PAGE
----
In the last piece, I discussed some of the broader issues that a prospective entrepreneur should consider before starting a new technology company. In this piece, I’d like to get more specific, focusing for now on the software space, and building up your core team. The biggest inducement you can offer someone to come work for you is equity. If you don’t know what that means, I’m not really sure the rest of this article is for you. But just to review, it’s an ownership stake in the company. You obviously want to preserve as much as possible for the founders, but to succeed, you’re going to have to share.
Personnel – Technology
Can you write code? Can you sell? Can you manage a company’s finances in a professionally-competent way? All three of these are essential (the first two a bit more so) to getting off the ground. The first two keep you in the game, the third one helps keep you out of court. When even the prospect of significant money enters the picture, most people take things a bit more seriously.
Running a tech start-up means you must become an expert at triage. Since your product comes first – otherwise you don’t have a business – it makes sense to start there. Is a founder going to be the chief technical officer? If not, you’ll need to recruit one. That takes money and equity, since no one sane – and qualified – would choose to forgo an opportunity at an established company with health insurance and a 401(k) plan unless they’d get lots of equity. Nathan Myhrvold didn’t build a net worth of over $600 million reinventing the cookbook or scouring the Great Plains for dinosaur bones (they’re both hobbies, evidently). Dustin Moskovitz (Facebook’s first CTO) left with 2.34% of the equity in 2008. He’s worth over $6 billion today.
Personnel – Sales and Marketing
Next comes selling, since there’s a decent chance that your product will not sell itself. If it did, I’d be binge-watching Arrested Development on my Betamax VCR and typing this on a laptop running OS/2. Some start-ups don’t dedicate enough resources to this early on. This is a mistake, since factors that decide a product’s – and a company’s – early success are often appallingly non-technical and surprisingly pedestrian. According to Silicon Valley lore, Microsoft won the IBM contract to develop DOS for new PCs in 1980 because either a) Gary Kildall, their only other competitor, was out flying or, b) his wife (everyone seems to agree that he was otherwise occupied) didn’t like the terms of the non-disclosure agreement. The discerning reader will notice that – avionics aside – there’s nothing technical in either version.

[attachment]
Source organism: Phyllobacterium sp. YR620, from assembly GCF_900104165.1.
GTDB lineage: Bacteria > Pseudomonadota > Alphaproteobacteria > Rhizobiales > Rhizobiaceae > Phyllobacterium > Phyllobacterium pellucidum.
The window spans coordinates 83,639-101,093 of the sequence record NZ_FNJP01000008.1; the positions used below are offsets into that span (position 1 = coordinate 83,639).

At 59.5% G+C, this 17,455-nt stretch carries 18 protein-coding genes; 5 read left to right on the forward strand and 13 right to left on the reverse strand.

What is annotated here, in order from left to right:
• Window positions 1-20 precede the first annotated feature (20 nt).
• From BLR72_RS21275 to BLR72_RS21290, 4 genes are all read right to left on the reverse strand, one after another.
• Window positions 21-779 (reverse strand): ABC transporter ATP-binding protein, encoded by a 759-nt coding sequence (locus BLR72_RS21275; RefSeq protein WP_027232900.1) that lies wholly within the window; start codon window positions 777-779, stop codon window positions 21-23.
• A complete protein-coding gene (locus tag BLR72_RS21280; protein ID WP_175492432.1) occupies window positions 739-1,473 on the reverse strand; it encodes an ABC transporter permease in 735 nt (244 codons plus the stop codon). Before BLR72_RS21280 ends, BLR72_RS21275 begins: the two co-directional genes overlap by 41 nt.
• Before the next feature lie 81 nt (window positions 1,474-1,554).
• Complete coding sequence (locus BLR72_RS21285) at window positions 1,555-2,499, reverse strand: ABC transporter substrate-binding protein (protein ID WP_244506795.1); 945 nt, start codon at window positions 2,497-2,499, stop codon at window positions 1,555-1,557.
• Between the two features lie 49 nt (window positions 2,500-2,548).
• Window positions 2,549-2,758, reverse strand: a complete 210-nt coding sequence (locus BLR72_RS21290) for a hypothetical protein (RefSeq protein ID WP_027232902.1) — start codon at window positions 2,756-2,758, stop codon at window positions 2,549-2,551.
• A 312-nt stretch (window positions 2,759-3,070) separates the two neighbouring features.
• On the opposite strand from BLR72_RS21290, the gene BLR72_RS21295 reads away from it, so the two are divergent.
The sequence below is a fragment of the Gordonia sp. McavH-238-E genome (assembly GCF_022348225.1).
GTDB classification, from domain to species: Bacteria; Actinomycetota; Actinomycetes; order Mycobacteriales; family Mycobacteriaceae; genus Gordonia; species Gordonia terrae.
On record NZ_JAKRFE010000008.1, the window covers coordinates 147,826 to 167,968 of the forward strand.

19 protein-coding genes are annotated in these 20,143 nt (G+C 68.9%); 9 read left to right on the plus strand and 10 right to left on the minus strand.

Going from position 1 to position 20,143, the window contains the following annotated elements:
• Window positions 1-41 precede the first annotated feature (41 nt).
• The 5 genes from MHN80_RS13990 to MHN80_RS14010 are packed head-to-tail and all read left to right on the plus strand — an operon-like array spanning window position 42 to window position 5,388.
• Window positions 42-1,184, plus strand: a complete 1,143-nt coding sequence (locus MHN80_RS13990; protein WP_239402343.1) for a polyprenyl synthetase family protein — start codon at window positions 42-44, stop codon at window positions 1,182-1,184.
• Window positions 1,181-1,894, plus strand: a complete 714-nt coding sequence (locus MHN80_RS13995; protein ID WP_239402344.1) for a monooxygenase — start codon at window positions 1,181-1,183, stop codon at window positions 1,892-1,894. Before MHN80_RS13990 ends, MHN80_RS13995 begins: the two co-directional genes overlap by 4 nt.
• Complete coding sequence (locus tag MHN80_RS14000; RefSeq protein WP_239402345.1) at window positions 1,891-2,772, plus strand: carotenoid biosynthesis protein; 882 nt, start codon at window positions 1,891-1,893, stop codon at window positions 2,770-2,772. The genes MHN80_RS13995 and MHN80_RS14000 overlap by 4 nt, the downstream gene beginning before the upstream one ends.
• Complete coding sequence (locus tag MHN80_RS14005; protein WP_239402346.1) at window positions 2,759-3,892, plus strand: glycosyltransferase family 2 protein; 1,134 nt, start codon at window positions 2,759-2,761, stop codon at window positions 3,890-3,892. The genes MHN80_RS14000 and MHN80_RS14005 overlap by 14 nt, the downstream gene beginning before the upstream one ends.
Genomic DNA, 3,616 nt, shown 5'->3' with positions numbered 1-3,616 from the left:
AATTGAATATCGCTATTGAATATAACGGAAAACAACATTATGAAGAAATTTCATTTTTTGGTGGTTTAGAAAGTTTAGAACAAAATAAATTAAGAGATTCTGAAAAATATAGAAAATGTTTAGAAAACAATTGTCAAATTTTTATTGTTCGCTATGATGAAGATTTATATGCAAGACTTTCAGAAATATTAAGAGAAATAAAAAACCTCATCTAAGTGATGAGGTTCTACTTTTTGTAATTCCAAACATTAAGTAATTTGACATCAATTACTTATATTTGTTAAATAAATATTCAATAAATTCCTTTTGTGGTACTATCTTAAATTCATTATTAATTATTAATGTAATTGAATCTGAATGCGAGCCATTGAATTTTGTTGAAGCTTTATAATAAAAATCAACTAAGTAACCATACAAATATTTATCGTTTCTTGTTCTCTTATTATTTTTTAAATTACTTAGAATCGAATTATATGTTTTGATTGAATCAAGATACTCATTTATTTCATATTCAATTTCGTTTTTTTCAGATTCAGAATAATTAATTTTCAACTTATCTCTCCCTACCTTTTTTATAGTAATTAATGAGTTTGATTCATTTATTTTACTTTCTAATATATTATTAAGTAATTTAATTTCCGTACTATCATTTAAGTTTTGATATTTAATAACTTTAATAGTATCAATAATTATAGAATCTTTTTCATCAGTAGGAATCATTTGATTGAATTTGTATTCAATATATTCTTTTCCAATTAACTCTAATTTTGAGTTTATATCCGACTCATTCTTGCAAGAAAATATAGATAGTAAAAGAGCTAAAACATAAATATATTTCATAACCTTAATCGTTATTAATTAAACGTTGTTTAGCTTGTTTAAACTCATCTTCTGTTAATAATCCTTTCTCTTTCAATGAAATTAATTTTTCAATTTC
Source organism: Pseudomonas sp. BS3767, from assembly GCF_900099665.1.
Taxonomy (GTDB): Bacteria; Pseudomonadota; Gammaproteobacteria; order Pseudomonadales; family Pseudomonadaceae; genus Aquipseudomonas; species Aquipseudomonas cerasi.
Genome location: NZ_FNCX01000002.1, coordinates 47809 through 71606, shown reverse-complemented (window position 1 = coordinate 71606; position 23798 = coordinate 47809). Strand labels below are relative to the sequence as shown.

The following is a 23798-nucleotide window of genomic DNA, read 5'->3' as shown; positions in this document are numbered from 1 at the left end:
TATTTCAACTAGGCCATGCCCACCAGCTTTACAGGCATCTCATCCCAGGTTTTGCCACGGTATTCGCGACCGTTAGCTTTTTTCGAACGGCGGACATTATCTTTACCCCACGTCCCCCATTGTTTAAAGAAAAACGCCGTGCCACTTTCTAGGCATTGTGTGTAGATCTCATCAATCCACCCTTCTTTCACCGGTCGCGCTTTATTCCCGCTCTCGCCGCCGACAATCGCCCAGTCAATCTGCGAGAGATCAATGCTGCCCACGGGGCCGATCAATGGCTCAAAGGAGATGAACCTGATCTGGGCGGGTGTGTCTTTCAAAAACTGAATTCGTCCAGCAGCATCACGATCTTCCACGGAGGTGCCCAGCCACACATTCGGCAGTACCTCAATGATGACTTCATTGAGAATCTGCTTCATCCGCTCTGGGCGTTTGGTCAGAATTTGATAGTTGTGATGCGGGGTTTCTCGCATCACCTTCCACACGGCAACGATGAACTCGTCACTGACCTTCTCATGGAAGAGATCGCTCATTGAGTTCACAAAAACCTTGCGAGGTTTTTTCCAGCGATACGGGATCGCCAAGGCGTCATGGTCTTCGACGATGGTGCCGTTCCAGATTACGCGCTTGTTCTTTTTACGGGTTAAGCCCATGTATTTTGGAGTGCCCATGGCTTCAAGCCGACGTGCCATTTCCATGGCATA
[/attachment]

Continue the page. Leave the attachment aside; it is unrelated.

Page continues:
And if you don’t know the difference between sales and marketing, then let’s just skip to the bottom line: you need help here, and you need it early. That takes a person – with a professional network – who knows how to make a pitch, ask for money and close a deal. If it’s not a founder, it might have to be the next hire. Remember the CTO’s calculus about coming aboard? This one will need some equity, too, especially since you may be strapped for cash early on.
Sales and marketing, though, share one vital aspect, which can be very helpful if you’re hiring someone to do it for you: success can be easily measured. Your product’s reach will depend on downloads, licenses, contracts, subscriptions or some other metric. This can be a smart way to motivate and manage sales and marketing people.
Personnel – Finance
Managing your finances is also essential, but it is somewhat less vital at first. Records need to be kept, bank accounts need to be reconciled and cash must be managed. So if a founder won’t be the CFO, then expect to spend money on one soon enough. That said, the cost can be mitigated depending on your funding arrangement. If you work with an incubator or accelerator, that’s a good example of professional advice they can help you find at a significant savings. If you are still self-funding and looking for investors, they tend towards companies that have someone on board who seems trustworthy with money.
One of the indicia of a good CFO is someone who can produce useful and timely reports for both management and the investors. That begins with basic income statements and balance sheets, as well as operating reports that measure key performance indicators like usage statistics, downloads and other forms of user engagement. Also important are projections (note that I didn’t say useful). Projections are important to investors because they usually look for an “exit” (when they sell their stake) that will return a good ten times (or so) what they invested. If you don’t show a path taking the company from inception to becoming a sovereign nuclear power in 3-5 years, Benchmark and Sequoia will probably pass.
That should suffice for the core team, at least for the time being. In the next piece, I’ll discuss advisors.
Yali Elkin spent 15 years perfecting his spreadsheetmanship in corporate finance before starting LiveDial (www.livedial.com), a company that develops and markets software for polling and surveying users via its eponymous smartphone applications on issues ranging from movie reviews and the culinary legitimacy of the cro-nut to gun violence and tax reform. He has a BA in History from University of Pennsylvania and an MBA from NYU. He lives in Teaneck with his family and regrets that jab at Myhrvold since he likes to cook, too.
by Yali Elkin